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Chapter no 25

Hidden Pictures

I wake to the smell of butter and cinnamon. Adrian’s already dressed and moving around my kitchen. He’s found the granny smith apples in my pantry and he’s standing over the range with a spatula, flipping some kind of pancake. I glance at the clock and it’s just past seven thirty in the morning.

“Why are you awake?”

“I’m driving to Akron. To see Dolores Campbell. If I leave now, Google says I’ll be there by two.”

“It’s a waste of time. You’re going to drive four hundred miles to meet a woman who can’t even recognize her own nurse.”

“It’s our last lead. Let me bring the drawings and the library book. I’ll show them to her, see if they trigger any kind of reaction.”

“They won’t.”

“You’re probably right. I’m going to try, anyway.”

He’s so determined, I feel obligated to go with him—but I’ve already committed to spending the afternoon with Teddy. “I need to stay here. They’re planning a party for me.”

“I’ll be fine. I just downloaded a new audiobook, Heir to the Jedi. That’ll get me all the way to Akron and back.” He carries over a mug of tea and a plate of apple-cinnamon pancakes and encourages me to sit up in bed. “Now see what you think of these. It’s my father’s recipe.” I sit up and

take a bite and yes, in fact they are remarkable—sweet and tart and buttery and delicious, even better than the churros.

“They’re incredible.”

He leans over and kisses me. “There’s more on the stove. I’ll call you from the road and let you know what I find out.”

And I’m a little sad that he’s leaving. I have a whole day to kill before the pool party starts at three o’clock. But I can sense there’s no talking Adrian out of the trip, that he would chase every lead to the end of the earth to keep me from leaving Spring Brook.

 

 

I spend the morning packing my things. It doesn’t take long. Six weeks ago, I arrived in Spring Brook with a secondhand suitcase and a handful of outfits. Now, thanks to Caroline’s generosity, I have a much bigger wardrobe—but nothing to carry all my new clothes. So I fold her five-hundred-dollar dresses very carefully and place them inside a ten-gallon kitchen trash bag—what my friends at Safe Harbor liked to call a sober-living suitcase.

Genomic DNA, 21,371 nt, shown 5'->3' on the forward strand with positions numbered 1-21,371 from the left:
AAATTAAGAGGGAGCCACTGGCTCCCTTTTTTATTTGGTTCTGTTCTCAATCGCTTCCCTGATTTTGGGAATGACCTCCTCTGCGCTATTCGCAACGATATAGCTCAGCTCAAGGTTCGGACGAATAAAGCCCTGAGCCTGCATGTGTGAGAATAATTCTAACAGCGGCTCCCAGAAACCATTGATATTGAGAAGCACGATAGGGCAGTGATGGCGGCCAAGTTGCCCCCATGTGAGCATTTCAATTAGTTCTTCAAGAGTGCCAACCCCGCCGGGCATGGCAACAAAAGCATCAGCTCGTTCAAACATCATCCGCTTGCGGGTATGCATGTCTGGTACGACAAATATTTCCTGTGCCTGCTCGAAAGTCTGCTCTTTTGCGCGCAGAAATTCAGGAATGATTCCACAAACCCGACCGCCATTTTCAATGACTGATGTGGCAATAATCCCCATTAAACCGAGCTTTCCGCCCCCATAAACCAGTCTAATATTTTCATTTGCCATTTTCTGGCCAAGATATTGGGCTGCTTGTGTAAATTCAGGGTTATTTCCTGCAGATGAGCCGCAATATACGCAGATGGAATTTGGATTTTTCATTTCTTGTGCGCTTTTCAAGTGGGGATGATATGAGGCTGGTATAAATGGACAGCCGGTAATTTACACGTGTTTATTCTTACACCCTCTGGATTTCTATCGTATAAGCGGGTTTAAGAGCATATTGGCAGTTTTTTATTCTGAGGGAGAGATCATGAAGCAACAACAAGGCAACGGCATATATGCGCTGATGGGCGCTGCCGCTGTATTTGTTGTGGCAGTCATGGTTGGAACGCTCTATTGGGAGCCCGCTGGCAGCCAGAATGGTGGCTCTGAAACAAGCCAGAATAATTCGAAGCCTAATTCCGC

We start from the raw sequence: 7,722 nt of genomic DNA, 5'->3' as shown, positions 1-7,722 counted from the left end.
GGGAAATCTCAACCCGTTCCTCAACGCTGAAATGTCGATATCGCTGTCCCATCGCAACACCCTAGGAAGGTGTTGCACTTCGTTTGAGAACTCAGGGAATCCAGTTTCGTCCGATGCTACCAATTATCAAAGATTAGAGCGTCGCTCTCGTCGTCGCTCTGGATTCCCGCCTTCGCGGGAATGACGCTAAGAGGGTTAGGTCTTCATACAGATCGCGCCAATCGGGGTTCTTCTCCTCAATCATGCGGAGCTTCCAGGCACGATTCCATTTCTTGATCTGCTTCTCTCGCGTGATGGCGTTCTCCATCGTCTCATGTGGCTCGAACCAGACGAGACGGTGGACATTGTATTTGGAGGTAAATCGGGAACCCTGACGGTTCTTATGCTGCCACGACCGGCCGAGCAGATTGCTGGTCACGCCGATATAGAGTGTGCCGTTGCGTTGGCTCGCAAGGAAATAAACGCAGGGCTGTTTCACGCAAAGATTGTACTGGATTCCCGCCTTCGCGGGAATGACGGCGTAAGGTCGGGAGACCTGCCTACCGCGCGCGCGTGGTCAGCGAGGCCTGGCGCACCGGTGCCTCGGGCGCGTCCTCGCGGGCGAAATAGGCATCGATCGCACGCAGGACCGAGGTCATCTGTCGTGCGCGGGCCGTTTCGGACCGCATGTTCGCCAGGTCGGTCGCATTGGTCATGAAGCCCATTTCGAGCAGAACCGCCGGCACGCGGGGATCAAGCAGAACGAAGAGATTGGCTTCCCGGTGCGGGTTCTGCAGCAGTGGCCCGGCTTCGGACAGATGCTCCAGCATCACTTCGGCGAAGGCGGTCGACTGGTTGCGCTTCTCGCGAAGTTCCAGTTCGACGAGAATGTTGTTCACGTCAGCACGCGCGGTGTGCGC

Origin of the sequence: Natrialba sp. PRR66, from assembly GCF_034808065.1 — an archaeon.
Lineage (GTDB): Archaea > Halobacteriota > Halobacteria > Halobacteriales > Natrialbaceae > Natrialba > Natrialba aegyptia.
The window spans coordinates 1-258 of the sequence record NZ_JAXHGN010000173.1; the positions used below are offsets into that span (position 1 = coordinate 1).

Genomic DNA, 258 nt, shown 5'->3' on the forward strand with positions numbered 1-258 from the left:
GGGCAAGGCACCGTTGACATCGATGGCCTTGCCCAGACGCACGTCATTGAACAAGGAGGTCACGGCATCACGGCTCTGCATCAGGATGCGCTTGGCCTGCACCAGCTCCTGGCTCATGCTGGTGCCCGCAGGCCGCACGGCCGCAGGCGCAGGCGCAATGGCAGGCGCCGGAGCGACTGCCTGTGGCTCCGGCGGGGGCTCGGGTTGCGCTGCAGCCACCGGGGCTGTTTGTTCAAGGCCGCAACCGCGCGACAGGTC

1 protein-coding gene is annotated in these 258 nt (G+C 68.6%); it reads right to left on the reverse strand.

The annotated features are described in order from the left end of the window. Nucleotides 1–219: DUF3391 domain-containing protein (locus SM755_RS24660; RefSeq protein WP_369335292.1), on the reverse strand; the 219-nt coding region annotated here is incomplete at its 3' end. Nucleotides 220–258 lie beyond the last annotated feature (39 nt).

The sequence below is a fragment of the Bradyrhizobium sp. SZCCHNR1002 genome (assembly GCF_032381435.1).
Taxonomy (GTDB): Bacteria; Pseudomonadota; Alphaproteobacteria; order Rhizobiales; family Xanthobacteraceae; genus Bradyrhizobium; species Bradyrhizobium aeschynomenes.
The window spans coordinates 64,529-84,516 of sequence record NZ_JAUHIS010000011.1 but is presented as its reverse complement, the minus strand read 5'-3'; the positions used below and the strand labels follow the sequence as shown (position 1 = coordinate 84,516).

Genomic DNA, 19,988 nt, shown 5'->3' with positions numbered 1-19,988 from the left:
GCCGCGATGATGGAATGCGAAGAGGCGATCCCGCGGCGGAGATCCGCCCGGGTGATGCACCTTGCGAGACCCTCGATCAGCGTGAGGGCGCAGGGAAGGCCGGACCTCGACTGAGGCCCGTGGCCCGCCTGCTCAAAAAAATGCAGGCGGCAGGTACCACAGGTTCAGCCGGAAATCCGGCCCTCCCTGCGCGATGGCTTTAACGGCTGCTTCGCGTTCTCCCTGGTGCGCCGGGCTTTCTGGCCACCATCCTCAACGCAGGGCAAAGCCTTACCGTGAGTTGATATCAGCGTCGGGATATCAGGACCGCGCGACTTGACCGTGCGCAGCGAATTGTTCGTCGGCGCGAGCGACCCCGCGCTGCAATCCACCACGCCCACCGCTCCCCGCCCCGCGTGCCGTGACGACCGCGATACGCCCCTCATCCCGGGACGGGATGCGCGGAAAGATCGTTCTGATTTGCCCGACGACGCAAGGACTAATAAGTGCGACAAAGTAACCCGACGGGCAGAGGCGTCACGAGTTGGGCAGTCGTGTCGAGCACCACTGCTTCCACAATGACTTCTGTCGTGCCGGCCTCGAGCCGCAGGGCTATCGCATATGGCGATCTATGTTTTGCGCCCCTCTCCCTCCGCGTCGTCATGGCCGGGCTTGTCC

Then I put on my sneakers and go for one last run around the neighborhood. I try not to think about how much I’ll miss Spring Brook—all the little shops and restaurants, the ornately detailed houses, the beautiful lawns and gardens. I’ve been to Russell’s condo in Norristown, and his neighborhood isn’t nearly as nice. He lives on the tenth floor of a high-rise that’s next to an office park and an Amazon fulfillment center. The complex is ringed by highways, many miles of steaming asphalt and concrete. Not a pretty place by any definition, but apparently it’s where I’m meant to be. The pool party is a nice gesture, I guess. Caroline hangs some limp streamers around the back patio, and she and Teddy string up a homemade banner that says thank you mallory. Ted and Caroline do a nice job of pretending I haven’t been fired. We all act like I’m leaving by choice,

which makes the afternoon less awkward. Caroline stays in the kitchen, preparing the food, while I swim in the pool with Ted and Teddy. The three of us compete in a series of silly races that Teddy always manages to win. I wonder aloud if Caroline needs any help—if she’d like some time to swim— and then I realize I’ve never actually seen her in the pool.

“The water makes her itchy,” Teddy explains.

“The chlorine,” Ted says. “I’ve tried adjusting the pH balance but nothing works. Her skin is super-sensitive.”